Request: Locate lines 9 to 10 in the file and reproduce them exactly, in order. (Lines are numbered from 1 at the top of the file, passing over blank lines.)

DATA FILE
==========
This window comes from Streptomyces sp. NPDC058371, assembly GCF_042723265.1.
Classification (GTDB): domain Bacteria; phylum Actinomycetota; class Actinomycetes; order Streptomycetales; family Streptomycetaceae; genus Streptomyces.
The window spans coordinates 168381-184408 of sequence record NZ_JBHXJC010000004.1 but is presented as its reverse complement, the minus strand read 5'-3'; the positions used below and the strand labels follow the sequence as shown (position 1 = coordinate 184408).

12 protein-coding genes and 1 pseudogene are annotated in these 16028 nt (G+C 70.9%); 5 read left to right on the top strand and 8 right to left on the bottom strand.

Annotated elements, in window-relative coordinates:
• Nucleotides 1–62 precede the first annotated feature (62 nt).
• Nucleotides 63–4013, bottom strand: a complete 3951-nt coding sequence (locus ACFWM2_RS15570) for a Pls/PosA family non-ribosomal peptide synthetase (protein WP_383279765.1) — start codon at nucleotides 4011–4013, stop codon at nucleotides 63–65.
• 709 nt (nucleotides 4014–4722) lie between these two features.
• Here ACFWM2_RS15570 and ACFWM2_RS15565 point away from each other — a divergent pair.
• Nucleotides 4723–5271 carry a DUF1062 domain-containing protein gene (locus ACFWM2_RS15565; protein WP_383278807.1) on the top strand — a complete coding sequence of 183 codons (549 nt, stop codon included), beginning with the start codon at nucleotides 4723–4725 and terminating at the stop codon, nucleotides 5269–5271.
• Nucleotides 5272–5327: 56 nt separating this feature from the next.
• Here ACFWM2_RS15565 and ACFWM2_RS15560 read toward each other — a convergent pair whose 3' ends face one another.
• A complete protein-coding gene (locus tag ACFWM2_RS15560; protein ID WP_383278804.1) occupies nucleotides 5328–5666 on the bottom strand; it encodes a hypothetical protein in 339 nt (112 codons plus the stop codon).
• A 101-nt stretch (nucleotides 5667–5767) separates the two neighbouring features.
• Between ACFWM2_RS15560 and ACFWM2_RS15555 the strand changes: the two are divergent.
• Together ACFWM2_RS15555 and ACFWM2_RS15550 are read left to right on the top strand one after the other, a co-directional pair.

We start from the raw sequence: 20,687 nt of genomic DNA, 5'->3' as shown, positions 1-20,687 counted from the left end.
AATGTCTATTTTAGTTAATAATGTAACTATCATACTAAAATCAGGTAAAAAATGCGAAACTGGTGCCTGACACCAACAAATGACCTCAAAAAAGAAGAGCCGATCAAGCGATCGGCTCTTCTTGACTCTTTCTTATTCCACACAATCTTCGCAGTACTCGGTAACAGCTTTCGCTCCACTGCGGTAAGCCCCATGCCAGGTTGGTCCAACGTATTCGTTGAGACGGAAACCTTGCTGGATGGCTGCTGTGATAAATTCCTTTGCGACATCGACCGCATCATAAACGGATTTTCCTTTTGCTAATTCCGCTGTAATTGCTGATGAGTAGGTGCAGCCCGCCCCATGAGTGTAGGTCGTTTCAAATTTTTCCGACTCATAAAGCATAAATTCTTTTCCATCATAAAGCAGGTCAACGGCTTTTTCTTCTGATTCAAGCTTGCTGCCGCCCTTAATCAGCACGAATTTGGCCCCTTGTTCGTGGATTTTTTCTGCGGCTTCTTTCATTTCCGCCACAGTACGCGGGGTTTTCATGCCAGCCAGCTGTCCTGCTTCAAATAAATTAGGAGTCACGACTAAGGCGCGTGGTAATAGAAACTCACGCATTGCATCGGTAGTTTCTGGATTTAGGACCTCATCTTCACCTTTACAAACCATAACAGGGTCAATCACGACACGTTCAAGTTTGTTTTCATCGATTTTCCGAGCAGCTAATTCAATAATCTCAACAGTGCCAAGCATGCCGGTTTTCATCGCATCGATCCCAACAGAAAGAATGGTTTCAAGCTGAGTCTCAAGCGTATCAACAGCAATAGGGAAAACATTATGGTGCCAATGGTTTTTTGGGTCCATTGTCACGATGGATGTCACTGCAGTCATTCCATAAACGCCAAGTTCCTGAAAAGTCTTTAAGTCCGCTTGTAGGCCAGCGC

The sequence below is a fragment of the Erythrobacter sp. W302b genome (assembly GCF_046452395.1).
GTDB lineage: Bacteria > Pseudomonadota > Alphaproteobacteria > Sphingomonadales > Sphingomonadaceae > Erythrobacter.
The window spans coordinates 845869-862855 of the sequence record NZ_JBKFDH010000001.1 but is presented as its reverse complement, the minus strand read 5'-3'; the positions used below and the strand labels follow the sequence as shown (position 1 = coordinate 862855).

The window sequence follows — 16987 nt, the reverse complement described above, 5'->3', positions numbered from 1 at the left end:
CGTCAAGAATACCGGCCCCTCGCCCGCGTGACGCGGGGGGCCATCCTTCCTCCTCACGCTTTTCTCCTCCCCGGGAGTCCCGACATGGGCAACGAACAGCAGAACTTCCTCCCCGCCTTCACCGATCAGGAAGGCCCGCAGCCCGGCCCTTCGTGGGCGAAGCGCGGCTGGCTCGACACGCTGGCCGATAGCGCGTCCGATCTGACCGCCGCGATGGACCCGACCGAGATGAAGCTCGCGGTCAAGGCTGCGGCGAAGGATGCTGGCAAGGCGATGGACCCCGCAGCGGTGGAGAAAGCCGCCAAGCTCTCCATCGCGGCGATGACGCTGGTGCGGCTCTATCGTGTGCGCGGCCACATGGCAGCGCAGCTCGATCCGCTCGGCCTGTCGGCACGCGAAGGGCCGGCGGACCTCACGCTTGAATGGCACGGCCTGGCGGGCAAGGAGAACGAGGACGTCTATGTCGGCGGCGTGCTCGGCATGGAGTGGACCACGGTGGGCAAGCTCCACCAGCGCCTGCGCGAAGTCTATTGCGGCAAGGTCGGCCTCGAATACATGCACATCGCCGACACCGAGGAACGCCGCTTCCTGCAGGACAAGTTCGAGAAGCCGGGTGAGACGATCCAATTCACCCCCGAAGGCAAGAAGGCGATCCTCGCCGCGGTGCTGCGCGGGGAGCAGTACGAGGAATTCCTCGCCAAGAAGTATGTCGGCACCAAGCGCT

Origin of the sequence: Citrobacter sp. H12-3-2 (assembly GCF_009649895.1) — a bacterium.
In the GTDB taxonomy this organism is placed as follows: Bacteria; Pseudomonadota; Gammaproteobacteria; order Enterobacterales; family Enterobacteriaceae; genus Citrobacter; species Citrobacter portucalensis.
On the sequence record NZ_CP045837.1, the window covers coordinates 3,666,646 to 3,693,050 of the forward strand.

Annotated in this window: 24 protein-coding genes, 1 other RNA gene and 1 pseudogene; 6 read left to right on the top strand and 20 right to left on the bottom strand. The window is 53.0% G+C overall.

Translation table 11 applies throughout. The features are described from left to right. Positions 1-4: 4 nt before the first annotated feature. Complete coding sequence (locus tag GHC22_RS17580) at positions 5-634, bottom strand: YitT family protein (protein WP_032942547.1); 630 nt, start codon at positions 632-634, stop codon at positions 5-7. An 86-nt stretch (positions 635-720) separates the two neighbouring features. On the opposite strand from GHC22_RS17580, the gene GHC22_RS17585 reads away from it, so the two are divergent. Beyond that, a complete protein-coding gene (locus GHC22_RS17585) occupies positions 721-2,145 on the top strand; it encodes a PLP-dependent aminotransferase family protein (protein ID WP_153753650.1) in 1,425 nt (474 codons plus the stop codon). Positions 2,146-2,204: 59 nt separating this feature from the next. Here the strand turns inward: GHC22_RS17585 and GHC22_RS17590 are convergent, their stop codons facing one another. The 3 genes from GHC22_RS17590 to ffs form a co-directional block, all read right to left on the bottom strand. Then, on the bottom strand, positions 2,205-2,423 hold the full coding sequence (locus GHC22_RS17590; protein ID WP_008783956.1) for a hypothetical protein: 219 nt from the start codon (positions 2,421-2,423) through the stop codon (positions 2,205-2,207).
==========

• Here ACFWM2_RS15570 and ACFWM2_RS15565 point away from each other — a divergent pair.
• Nucleotides 4723–5271 carry a DUF1062 domain-containing protein gene (locus ACFWM2_RS15565; protein WP_383278807.1) on the top strand — a complete coding sequence of 183 codons (549 nt, stop codon included), beginning with the start codon at nucleotides 4723–4725 and terminating at the stop codon, nucleotides 5269–5271.